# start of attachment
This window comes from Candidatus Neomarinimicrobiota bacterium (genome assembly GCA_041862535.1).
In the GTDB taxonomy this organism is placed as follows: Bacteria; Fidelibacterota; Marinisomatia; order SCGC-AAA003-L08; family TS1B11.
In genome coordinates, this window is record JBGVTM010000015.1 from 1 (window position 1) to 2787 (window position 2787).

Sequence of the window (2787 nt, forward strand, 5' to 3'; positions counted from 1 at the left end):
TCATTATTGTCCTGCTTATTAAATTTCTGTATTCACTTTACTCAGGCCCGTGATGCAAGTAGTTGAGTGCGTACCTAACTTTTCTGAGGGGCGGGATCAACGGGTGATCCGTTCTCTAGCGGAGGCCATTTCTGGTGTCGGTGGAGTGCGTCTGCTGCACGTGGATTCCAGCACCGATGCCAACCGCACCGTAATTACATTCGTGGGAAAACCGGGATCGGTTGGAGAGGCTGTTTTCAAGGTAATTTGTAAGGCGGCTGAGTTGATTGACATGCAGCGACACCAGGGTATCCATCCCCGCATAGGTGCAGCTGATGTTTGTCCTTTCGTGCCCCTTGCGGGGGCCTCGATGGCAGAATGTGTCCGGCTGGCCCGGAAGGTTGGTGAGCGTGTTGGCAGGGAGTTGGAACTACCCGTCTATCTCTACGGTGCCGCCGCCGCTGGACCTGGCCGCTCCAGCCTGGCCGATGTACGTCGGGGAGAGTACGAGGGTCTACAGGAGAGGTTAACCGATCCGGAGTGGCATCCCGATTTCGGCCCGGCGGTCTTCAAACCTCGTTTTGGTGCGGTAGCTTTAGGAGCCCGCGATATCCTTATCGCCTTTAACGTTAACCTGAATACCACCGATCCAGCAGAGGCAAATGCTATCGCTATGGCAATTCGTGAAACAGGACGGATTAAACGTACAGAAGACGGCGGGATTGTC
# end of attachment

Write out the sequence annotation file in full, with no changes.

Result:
This window comes from Candidatus Neomarinimicrobiota bacterium (genome assembly GCA_041862535.1).
In the GTDB taxonomy this organism is placed as follows: Bacteria; Fidelibacterota; Marinisomatia; order SCGC-AAA003-L08; family TS1B11.
In genome coordinates, this window is record JBGVTM010000015.1 from 1 (window position 1) to 2787 (window position 2787).

Sequence of the window (2787 nt, forward strand, 5' to 3'; positions counted from 1 at the left end):
TCATTATTGTCCTGCTTATTAAATTTCTGTATTCACTTTACTCAGGCCCGTGATGCAAGTAGTTGAGTGCGTACCTAACTTTTCTGAGGGGCGGGATCAACGGGTGATCCGTTCTCTAGCGGAGGCCATTTCTGGTGTCGGTGGAGTGCGTCTGCTGCACGTGGATTCCAGCACCGATGCCAACCGCACCGTAATTACATTCGTGGGAAAACCGGGATCGGTTGGAGAGGCTGTTTTCAAGGTAATTTGTAAGGCGGCTGAGTTGATTGACATGCAGCGACACCAGGGTATCCATCCCCGCATAGGTGCAGCTGATGTTTGTCCTTTCGTGCCCCTTGCGGGGGCCTCGATGGCAGAATGTGTCCGGCTGGCCCGGAAGGTTGGTGAGCGTGTTGGCAGGGAGTTGGAACTACCCGTCTATCTCTACGGTGCCGCCGCCGCTGGACCTGGCCGCTCCAGCCTGGCCGATGTACGTCGGGGAGAGTACGAGGGTCTACAGGAGAGGTTAACCGATCCGGAGTGGCATCCCGATTTCGGCCCGGCGGTCTTCAAACCTCGTTTTGGTGCGGTAGCTTTAGGAGCCCGCGATATCCTTATCGCCTTTAACGTTAACCTGAATACCACCGATCCAGCAGAGGCAAATGCTATCGCTATGGCAATTCGTGAAACAGGACGGATTAAACGTACAGAAGACGGCGGGATTGTC